In Anthony Banua-Simon’s Cane Fire, Hawaiians Are No Longer the Extras
For Golden Age Hollywood, Kaua’i became synonymous with paradise. But Anthony Banua-Simon’s new documentary Cane Fire traces the reality of life on the island, from domination by sugar companies to its transformation into a low-wage service economy.
In Blue Hawaii (1961), Chadwick Gates, played by Elvis Presley, returns from the army to Hawaii, where his dad runs the Great Southern Hawaiian Fruit Company. Instead of taking over the family business as his father wants, Chad chooses to work as a tour guide. Eventually, Chad and his parents resolve their differences: he and his girlfriend Maile Duval, played by Joan Blackman, will start their own tourist agency, called Gates of Hawaii, and offer services to the Great Southern Hawaiian Fruit Company’s salesmen. The movie ends with Chad and Maile’s wedding, in which native Hawaiians provide backup vocals to Chad’s serenade, and paddle the happy couple through the island’s beautiful water on canoes.
The movie was filmed in Kaua’i, and it’s not the only film set there — over a hundred Hollywood productions have been shot on the island, with Kaua’i locals often appearing on screen as extras. In Cane Fire, his debut full-length film, Anthony Banua-Simon combines footage from these movies, painfully corny Kaua’i promotional materials, and original interviews to trace the island’s transformation from a plantation economy to a tourism boomtown.
Trouble in Paradise
Four generations of Banua-Simon’s family were employed by Alexander & Baldwin, one of the Big Five sugar and pineapple companies that long controlled Kaua’i’s economy, and Cane Fire takes us through the labor conflicts that preceded the island’s star turn.
Family legend has it that Banua-Simon’s great-grandfather Albert, a Filipino immigrant and labor organizer, was an extra in Lois Weber’s lost film from 1934, Cane Fire, also known as White Heat. The movie ran into trouble with the censors for its climax, in which a plantation worker rebels against the company by setting an out-of-control fire, and was never released.
From the start, the Big Five and Kaua’i locals clashed, as plantations redirected the island’s water to flow into the cane fields. In 1893, the companies, with the US Navy’s help, overthrew the Kingdom of Hawai’i and installed their own provisional government. The Hawai’ian language was soon banned from schools and the government.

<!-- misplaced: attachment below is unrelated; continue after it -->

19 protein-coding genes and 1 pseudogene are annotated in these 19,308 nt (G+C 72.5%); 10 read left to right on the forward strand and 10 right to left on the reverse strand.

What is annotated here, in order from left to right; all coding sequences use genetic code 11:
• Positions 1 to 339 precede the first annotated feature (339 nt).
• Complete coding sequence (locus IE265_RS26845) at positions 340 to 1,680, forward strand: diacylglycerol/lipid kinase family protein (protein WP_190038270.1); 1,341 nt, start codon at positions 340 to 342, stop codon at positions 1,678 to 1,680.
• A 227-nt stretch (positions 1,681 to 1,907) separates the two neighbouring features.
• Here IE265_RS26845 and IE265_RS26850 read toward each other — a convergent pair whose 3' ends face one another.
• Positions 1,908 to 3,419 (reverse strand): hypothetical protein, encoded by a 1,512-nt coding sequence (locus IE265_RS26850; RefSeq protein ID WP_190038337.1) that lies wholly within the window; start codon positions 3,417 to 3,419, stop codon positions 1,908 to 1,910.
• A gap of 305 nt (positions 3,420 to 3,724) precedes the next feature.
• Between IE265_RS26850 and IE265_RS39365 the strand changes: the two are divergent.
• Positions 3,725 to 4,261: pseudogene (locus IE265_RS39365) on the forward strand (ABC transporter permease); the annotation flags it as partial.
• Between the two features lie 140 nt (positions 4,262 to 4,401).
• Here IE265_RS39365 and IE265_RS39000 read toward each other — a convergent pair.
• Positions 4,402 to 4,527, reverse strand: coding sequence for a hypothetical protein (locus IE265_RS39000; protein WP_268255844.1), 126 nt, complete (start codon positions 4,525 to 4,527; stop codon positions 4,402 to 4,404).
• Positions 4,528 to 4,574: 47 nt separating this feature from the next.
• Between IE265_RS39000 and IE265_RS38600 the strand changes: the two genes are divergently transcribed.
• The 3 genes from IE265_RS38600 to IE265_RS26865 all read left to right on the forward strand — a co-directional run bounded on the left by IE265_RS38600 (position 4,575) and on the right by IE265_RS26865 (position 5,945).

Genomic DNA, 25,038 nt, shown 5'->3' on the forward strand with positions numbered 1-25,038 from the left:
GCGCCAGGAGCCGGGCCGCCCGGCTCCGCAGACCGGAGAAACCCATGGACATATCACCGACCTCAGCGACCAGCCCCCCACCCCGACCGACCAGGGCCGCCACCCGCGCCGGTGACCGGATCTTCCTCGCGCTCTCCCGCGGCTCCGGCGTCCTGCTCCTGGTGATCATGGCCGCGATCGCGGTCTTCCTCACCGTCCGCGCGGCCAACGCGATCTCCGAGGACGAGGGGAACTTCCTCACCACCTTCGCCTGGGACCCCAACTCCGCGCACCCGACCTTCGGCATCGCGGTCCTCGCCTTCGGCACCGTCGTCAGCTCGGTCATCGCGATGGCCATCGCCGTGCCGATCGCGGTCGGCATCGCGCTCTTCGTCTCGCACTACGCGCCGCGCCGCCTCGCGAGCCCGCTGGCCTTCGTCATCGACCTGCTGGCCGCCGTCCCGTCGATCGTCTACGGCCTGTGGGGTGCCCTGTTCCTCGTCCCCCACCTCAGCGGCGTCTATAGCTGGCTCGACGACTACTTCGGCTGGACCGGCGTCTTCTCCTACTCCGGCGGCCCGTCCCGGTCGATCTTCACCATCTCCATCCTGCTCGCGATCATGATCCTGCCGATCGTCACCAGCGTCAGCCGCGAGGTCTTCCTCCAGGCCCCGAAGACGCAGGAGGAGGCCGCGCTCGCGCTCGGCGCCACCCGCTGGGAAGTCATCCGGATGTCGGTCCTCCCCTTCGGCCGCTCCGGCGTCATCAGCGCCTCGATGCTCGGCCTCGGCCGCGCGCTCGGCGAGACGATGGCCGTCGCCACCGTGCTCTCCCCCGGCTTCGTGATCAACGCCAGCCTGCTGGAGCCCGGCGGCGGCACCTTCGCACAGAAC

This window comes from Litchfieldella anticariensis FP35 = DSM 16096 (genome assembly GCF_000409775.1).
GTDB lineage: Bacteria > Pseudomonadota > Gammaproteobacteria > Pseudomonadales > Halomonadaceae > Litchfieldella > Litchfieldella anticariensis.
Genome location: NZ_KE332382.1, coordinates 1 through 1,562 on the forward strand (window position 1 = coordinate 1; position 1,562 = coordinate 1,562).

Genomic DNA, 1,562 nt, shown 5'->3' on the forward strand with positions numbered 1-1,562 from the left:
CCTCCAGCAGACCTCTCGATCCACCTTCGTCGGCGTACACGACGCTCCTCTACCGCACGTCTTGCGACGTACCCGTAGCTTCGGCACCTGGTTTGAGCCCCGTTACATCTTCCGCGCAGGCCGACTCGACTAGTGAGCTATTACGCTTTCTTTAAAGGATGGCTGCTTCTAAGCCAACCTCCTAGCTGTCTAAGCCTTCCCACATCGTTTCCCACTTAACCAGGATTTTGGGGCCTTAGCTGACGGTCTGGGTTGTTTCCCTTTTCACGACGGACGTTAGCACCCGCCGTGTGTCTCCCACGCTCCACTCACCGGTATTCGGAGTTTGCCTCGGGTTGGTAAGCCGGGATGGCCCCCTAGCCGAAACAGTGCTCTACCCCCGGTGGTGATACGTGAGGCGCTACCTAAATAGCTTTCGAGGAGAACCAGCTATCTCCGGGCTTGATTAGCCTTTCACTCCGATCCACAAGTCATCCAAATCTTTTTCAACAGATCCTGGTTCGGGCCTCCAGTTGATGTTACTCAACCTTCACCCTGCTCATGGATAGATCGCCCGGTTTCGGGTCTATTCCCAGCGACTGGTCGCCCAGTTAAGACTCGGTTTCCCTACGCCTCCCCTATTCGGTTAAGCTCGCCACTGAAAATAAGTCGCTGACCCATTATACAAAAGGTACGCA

The companies began importing labor from China, Japan, and the Philippines, pitting populations against each other and running segregated labor camps to keep the workers disorganized. It worked for a while, but by the 1920s, Kaua’i’s plantation workers were organizing. In 1924, a Filipino-led strike of sugar workers resulted in the Hanapēpē Massacre, during which sixteen strikers and four policemen were killed.
By the 1930s, the sugar industry was facing widespread criticism for its labor practices. Rather than accede to workers’ demands, the Big Five went on a public-relations offensive, enlisting Hollywood to help. Kaua’i became the backdrop for Golden Age Hollywood, and a fantasy destination for those with the money to travel.
The next decade saw the island’s first large-scale unionization drive, led by the International Longshore and Warehouse Union (ILWU). Red-baiting abounded. In Big Jim McLain (1952), John Wayne stars as a House Un-American Activities Committee (HUAC) member sent to investigate Hawai’i. At one point, a character tells him that while she was once on the Left, she realized that communism “is a vast conspiracy to enslave the common man.”
Through Banua-Simon’s great-uncle Henry Bermoy, who grew up in a segregated labor camp, the director gains access to this era of labor strife. Bermoy introduces Banua-Simon to Alfredo Castillo, the ILWU division director during Kauaui’s sugar years. Castillo, who worked at McBryde Sugar, the same company that was the cause of the Hanapēpē Massacre, recounts demanding the companies give workers land during the 1950s. He was also, we later find out, an extra in Dragonfly (2002), starring Kevin Costner.
Despite Castillo and his comrades’ best efforts, by the 1980s the island had transitioned to a tourism economy, replacing union jobs with the low pay and poor benefits of service work. The Big Five moved their operations overseas in search of cheaper labor. With the influx of tourists and transplants — half of the island’s homes are owned by nonpermanent residents, serving as either second homes or investment vehicles — came a massive housing crisis.
Cane Fire follows Kaua’i residents as they struggle over land and housing, wages and benefits. Banua-Simon interviews his cousin who works as a groundskeeper at the Kukui’ula club, a 1,000-acre luxury development on the island. He follows activists occupying the Coco Palms, where much of Blue Hawaii was set.
We meet the perfectly-named Chad Deal, president of Kaua’i’s board of realtors, who, taking a break from showing potential home buyers luxury properties, deflects blame for the island’s housing crisis by pointing out that he’s not the one who makes the laws. A regional official from a much-weakened ILWU prophecies that while she doesn’t know when the next uprisings will take place, she suspects the island’s history of organized resistance is far from over. Cane Fire suggests she’s right.